A New Teaching Tool: Crip Camp

Are you making last minute changes and additions to your syllabi for the Fall? Are you looking for ways to increase the diversity of your syllabi for courses on (for example) social justice, social philosophy, philosophy of disability, philosophy of social movements, philosophy of embodiment, or feminist philosophy?

The critically-acclaimed documentary Crip Camp directed by Jim Lebrecht and Nicole Newnham, with executive producers Michelle and Barack Obama, is probably what you need. The film, which runs just under two hours, provides a fascinating historical account of Camp Jened, the summer camp for disabled youth that provided a precursor for the American disability rights movement.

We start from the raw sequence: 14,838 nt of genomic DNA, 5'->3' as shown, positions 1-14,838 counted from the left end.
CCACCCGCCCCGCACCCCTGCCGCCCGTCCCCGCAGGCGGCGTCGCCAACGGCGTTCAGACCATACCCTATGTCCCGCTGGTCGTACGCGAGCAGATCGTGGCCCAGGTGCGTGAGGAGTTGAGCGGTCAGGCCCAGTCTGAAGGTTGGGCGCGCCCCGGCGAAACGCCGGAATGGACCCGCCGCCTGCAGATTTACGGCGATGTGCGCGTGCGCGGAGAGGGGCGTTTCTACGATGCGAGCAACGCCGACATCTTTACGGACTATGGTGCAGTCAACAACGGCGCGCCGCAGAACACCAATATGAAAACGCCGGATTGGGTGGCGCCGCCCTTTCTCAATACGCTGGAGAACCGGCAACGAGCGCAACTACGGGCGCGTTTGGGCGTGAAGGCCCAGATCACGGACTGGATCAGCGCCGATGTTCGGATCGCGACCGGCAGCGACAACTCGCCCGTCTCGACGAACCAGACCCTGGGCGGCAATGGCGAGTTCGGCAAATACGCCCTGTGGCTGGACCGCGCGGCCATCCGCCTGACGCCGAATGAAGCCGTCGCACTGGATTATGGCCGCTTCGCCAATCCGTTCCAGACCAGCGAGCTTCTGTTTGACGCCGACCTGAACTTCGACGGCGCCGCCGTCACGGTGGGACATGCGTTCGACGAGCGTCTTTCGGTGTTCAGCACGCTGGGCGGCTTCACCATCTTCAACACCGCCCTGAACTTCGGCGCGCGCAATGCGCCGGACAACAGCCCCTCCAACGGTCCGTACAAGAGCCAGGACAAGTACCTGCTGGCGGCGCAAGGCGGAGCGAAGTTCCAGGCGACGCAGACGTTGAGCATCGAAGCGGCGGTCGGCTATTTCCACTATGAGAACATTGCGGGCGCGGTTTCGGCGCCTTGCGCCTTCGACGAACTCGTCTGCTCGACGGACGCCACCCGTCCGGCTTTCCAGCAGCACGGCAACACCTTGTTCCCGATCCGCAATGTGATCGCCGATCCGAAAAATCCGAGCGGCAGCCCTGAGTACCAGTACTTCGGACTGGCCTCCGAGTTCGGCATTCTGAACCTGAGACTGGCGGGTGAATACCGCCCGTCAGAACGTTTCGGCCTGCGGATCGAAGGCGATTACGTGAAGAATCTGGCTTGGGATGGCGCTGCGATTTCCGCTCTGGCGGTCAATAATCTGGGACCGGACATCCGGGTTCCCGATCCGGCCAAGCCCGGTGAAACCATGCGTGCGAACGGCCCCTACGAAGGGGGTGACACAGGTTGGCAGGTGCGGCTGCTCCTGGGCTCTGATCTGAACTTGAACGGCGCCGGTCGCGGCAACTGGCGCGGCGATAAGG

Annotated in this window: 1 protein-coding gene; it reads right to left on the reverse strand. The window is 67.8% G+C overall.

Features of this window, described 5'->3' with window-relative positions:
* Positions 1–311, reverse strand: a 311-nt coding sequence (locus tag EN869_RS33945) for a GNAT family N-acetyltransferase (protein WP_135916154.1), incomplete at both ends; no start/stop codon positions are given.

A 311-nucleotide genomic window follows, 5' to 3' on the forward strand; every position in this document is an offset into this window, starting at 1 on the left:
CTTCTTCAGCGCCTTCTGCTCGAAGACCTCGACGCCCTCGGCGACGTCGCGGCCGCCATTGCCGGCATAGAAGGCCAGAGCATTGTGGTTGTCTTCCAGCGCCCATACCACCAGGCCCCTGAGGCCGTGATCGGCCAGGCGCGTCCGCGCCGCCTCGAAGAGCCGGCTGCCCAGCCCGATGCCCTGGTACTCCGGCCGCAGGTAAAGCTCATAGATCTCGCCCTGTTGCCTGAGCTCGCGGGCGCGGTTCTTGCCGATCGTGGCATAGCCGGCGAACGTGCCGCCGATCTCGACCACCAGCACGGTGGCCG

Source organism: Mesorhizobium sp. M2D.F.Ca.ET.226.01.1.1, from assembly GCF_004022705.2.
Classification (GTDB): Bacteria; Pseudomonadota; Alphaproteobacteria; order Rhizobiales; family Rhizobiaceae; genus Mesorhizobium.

A montage of original footage shot at Camp Jened, televised news reel, and interviews with disabled activists, the film includes a candid glimpse into self-discovery, independence, and sexual escapades at the camp; the politicization of attendees of the camp; the monumental 504 sit-ins of government offices that many Camp Jened attendees organized; the beginnings of the Independent Living Movement in Berkeley; negotiations with legislators; coalitions with the Black Panther Party; and the evolution of the Americans with Disabilities Act.

You and students in your classes will learn a great deal about disabled people, their social and political struggles, heroes, and history from this unforgettable film.

Here you can read or listen to a review of the film that appeared in The New York Times earlier this year.

Crip Camp can be found on YouTube here.


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